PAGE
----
While meetings can bring a team together for knowledge sharing and decision-making, if the only purpose of a meeting is to clock some face-to-face time, it’s probably not worth having. Unnecessary meetings are frustrating and costly. Employee time is an organization’s most valuable resource, yet 71% of senior managers report that meetings are unproductive and inefficient, and subpar meetings cost companies around $37 billion in annual losses.
To stem the tide of remote work meetings, try adopting catchphrases like “No meetings without an agenda,” “No unnecessary meetings,” or, an old favorite, “Could this meeting have been an email?”
Leaders can also limit the number of internal meeting hours allotted per week, which makes meeting time more valuable and worth conserving. Attendees will likely be more engaged, alert, and motivated to use their precious time wisely.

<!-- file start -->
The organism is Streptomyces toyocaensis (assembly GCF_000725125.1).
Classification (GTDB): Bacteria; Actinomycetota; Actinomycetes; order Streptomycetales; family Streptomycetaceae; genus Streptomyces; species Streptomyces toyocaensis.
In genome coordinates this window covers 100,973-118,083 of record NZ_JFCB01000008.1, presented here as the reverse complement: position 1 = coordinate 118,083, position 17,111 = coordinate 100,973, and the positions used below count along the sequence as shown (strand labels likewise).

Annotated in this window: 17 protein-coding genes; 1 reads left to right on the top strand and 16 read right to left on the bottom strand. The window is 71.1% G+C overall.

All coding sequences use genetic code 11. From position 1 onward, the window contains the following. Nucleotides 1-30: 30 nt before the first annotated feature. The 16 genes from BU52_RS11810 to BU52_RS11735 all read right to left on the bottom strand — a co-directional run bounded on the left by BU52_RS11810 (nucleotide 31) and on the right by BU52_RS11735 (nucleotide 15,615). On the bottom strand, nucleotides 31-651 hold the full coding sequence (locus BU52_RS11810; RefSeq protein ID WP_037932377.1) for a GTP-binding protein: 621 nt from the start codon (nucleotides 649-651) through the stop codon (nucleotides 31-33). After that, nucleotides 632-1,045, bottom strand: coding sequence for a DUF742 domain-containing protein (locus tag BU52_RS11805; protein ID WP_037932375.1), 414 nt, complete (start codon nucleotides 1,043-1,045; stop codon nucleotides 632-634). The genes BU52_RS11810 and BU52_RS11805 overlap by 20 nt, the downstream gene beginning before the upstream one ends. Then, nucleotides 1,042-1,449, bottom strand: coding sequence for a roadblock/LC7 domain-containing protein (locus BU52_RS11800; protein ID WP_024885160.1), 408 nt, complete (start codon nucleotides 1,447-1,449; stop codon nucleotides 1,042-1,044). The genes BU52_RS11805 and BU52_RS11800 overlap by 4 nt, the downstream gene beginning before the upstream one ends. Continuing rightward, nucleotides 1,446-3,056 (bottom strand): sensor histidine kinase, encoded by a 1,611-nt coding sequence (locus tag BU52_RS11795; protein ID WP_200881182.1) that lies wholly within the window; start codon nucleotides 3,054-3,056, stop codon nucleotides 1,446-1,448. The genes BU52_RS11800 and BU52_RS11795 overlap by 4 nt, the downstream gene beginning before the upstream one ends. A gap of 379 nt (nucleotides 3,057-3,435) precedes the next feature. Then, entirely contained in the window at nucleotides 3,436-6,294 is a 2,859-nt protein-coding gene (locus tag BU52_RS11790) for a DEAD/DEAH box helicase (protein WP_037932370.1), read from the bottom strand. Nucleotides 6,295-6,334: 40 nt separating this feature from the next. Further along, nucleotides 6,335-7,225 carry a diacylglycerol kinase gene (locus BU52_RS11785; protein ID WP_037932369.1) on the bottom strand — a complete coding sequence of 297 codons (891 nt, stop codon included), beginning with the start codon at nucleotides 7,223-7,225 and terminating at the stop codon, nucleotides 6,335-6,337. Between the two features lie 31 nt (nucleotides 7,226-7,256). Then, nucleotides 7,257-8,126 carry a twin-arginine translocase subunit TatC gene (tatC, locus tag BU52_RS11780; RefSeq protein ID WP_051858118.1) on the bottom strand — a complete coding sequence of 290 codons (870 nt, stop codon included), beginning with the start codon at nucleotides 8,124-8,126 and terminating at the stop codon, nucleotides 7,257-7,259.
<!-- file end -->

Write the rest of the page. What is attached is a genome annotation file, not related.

Lastly, keep in mind that regular, scheduled meetings often result in remote team members waiting until the next meeting to bring up a problem or question. Unlike in a typical office setting, where someone might ask a colleague at the next desk for ad hoc input on ideas and observations, between-meeting lags can gum up processes and makes businesses less efficient.
Ditch unnecessary scheduled meetings and encourage ad hoc conversations — quick video calls or chats — to work through issues as they come up. Make it clear that during work hours, team members are free to reach out to one another for real-time conversation.
Challenge: Loss of Passive Knowledge Sharing